Call for papers: Toward Fulfilling the Gap between Arts Policy and Practice


Vol. 15, Issue 2 (Year 2025)

Issue Editors: Barbara Sicherl Kafol, Vesna GerÅ¡ak and Robert PotoÄnik

Awareness of the importance of arts education is highlighted by international strategies for cultural and educational policy development (Gifts of the Muse, 2004; Road Map for Arts Education, 2006; Seoul Agenda, Goals for the Development of Arts Education, 2010; Winner et al., 2013), of which the Seoul Agenda (2010, p. 10) notes the need to ‘realise the full potential of high quality arts education to positively renew educational systems, to achieve crucial social and cultural objectives, and ultimately to benefit children, youth and lifelong learners’. Quality arts education, including visual arts, music, drama, dance, reading, cultural heritage, film, intermedia arts and other artistic areas (Bucik et al., 2011), benefits children’s holistic development, encompassing emotional, social, psychomotor and cognitive domains (Ijdens et al., 2018). In addition, arts education has important implications for the teaching and learning environment, as well as the community (Bamford, 2009).

At the same time, we note that there is a gap in the implementation of arts policy in practice (Bamford, 2009; Bamford, 2017; Ijdens & Wagner, 2018) and that clearer and more refined models for the qualitative implementation of arts education are needed (Bamford, 2017).

Several countries also highlight the problem of the lack of training for teachers to teach arts subjects (Arts and Cultural Education at School in Europe, 2009; Ijdens & Wagner, 2018) and the need for the more balanced inclusion of different arts areas, as disciplines such as drama, dance, film, digital media, among others are often not part of the curriculum or a feasible activity.

In this context, we can approach arts education from many perspectives.

The focus of this issue is on the following important points: (1) arts education in the community context, (2) arts education in the teaching and learning context, and (3) the impact of arts education on children’s development.


Key subtopics are:

(1) Arts Education in the Community Context
Arts education in the context of different cultural and educational policies
Partnerships between schools, cultural institutions, artists and community organisations
Collaboration between teachers and artists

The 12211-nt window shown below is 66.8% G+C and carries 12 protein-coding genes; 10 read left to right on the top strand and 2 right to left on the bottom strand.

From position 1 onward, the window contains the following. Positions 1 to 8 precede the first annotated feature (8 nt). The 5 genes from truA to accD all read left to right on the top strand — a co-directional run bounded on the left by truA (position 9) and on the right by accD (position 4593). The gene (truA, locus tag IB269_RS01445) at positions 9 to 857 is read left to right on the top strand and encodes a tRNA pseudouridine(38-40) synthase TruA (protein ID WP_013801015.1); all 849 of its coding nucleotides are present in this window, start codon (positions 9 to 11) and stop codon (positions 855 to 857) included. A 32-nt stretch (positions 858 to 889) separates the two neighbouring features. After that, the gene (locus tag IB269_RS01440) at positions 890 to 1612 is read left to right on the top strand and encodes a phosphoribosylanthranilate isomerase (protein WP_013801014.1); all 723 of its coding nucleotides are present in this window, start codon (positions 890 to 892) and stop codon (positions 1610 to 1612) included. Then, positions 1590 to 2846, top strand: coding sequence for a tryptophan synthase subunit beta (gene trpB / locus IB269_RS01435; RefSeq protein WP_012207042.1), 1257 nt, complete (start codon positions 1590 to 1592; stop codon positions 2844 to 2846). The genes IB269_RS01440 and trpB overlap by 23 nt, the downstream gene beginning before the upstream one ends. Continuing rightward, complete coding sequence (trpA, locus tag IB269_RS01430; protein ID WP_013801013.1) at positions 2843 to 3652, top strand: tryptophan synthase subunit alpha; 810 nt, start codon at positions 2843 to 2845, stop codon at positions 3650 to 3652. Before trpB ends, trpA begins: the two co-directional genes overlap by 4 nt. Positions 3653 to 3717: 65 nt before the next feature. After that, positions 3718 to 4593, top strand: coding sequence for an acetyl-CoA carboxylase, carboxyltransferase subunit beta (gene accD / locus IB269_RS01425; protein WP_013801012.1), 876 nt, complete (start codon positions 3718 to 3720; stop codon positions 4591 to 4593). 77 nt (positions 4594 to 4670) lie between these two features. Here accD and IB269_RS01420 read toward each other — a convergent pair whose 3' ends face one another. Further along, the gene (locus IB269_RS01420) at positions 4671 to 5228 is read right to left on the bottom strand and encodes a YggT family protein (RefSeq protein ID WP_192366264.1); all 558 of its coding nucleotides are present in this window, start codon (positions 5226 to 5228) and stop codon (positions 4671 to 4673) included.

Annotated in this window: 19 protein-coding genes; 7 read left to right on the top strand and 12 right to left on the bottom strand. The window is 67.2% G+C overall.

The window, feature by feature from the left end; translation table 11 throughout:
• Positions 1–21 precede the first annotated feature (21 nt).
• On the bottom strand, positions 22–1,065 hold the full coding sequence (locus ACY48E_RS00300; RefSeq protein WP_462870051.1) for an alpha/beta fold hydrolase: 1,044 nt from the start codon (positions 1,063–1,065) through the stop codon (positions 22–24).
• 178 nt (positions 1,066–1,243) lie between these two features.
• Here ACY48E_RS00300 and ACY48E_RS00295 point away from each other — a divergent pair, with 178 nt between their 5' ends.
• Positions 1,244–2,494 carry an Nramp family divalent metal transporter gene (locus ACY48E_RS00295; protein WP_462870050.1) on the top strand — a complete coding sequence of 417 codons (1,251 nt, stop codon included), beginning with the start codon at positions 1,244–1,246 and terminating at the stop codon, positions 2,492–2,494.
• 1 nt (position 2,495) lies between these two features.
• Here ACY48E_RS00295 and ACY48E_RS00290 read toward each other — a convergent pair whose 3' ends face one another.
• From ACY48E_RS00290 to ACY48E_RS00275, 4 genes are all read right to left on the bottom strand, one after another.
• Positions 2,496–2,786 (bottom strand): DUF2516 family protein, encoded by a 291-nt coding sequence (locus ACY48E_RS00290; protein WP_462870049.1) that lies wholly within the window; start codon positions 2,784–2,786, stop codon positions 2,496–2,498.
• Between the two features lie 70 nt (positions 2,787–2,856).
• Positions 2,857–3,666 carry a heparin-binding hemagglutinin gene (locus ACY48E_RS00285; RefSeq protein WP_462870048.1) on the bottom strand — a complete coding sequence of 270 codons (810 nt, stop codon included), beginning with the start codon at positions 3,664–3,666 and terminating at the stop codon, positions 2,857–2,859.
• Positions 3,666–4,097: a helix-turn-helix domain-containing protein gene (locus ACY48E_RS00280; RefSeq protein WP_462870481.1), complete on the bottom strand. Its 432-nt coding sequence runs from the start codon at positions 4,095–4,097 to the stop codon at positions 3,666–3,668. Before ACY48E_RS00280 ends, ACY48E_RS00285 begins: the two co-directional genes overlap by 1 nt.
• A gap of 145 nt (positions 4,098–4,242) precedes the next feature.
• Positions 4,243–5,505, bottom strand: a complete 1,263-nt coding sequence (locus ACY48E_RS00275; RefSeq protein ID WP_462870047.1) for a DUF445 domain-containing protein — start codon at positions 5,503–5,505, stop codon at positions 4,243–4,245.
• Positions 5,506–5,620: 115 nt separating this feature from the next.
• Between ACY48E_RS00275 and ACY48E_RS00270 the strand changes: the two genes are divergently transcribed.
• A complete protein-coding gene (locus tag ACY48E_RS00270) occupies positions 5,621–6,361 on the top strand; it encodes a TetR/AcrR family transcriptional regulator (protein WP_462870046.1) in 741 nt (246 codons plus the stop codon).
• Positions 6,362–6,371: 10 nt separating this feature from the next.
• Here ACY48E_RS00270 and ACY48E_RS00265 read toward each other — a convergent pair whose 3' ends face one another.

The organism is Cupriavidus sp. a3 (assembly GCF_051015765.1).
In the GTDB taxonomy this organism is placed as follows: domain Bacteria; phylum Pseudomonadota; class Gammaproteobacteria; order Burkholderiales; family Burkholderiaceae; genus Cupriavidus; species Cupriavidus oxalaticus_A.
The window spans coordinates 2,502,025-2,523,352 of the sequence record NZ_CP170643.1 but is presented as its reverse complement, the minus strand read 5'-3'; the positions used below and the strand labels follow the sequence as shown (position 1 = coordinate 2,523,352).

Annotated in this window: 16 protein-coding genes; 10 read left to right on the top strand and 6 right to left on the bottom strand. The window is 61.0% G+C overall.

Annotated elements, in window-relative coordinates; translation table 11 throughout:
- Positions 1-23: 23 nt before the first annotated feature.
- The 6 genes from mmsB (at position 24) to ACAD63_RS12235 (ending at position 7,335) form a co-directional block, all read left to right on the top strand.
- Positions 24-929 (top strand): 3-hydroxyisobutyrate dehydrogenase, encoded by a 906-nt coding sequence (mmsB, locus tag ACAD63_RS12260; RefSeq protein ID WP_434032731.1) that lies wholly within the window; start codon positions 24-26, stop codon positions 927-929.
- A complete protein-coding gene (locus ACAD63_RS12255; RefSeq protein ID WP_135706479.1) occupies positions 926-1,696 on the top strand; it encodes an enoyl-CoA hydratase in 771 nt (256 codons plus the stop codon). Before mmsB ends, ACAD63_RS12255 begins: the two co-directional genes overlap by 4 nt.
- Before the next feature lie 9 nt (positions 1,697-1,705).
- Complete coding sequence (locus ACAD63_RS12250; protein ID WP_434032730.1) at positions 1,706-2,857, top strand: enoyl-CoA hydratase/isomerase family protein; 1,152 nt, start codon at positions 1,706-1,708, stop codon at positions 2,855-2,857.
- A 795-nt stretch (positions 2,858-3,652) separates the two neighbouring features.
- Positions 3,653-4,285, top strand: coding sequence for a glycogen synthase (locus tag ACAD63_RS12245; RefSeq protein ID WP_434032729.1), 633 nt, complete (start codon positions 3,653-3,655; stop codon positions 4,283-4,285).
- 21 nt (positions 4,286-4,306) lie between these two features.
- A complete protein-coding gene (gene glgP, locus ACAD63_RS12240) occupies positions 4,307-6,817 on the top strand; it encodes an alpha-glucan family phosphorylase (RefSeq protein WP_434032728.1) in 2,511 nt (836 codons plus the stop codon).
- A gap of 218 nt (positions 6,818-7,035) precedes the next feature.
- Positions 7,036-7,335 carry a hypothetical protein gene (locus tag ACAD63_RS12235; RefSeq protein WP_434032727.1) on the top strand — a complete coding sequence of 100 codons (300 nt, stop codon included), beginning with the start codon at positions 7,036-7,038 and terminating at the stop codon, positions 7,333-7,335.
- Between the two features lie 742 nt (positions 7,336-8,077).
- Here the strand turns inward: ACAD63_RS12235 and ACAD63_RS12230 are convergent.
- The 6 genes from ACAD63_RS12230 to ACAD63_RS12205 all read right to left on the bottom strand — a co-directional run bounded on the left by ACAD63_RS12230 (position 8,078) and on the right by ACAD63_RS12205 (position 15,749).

Cultural programmes in education and educational programmes in culture
Future challenges for arts education in the community context

(2) Arts Education in the Teaching and Learning Context
Research methods for arts education
Strategies for authentic and arts-rich education
Competencies of arts teachers
Training and professional development programmes for arts education
Arts education in interdisciplinary curricula
Future challenges for arts education in teaching and learning contexts

(3) The Impact of Arts Education on Children’s Development
Raising awareness of the impact of arts education on children’s development
Benefits of arts education in different areas of child development
Arts education for people with special needs
Arts education for gifted students
Future challenges for arts education in the context of child development

We welcome theoretical and empirical contributions that address but are by no means limited to the proposed themes.

Article submission timeline:

30 December 2023: submission of paper title and abstract with up to five keywords [250 words max.]

30 September 2024: paper submission [between 5,000 and 7,000 words]

June 2025: publication of the focus issue of the CEPS journal


Please send the abstract to clearly stating the title of the focus issue.


Manuscripts should be from 5,000 to 7,000 words long, including the abstract and reference list. They should be written in UK English. Submissions should be original and unpublished work not currently under review by another journal or publisher.


When preparing the manuscript, please follow our author’s guidelines, which are available here:



Arts and cultural education at school in Europe. (2009). EACEA/Eurydice P9.

Bamford, A. (2009). The wow factor: Global research compendium on the impact of the arts in education (2nd ed.). Waxmann Verlag.

Bamford, A. (2017). Making it happen: Closing the gap between policy and practice in arts education. In M. Fleming, L. M. Bresler, & J. O’Toole (Eds.), The Routledge international handbook of the arts and education (pp. 388–398). Routledge, Taylor & Frances Group.

Bucik, N., Požar, N., & Pirc, V. (2011). Kulturno-umetnostna vzgoja, priroÄnik s primeri dobre prakse iz vrtcev, osnovnih in srednjih Å¡ol [Cultural and arts education: Handbook with examples of good practice from kindergartens, primary and secondary schools]. Ministrstvo za Å¡olstvo in Å¡port.

Gifts of the Muse. Reframing the Debate About the Benefits of the Arts. (2004).

Ijdens, I., Bolden, B., & Wagner, E. (2018). International yearbook for research in arts education (Vol. 5). Arts education around the world: Comparative research seven years after the Seoul Agenda. Waxmann.

Ijdens, I., & Wagner, E. (2018). Quality of Arts Education. In I. Ijdens, B. Bolden, & E. Wagner (Eds.), International yearbook for research in arts education. Volume 5 (2017), Arts education around the world: Comparative research seven years after the Seoul Agenda (pp. 151–173). Waxmann.

Road Map for Arts Education. (2006).

Seoul Agenda, Goals for the Development of Arts Education. (2010). UNESCO.

Winner, E., Goldstein, T. R., &Vincent-Lancrin, S. (2013). Art for art’s sake? The impact of arts education. Overview. Educational Research and Innovation. OECD Publishing.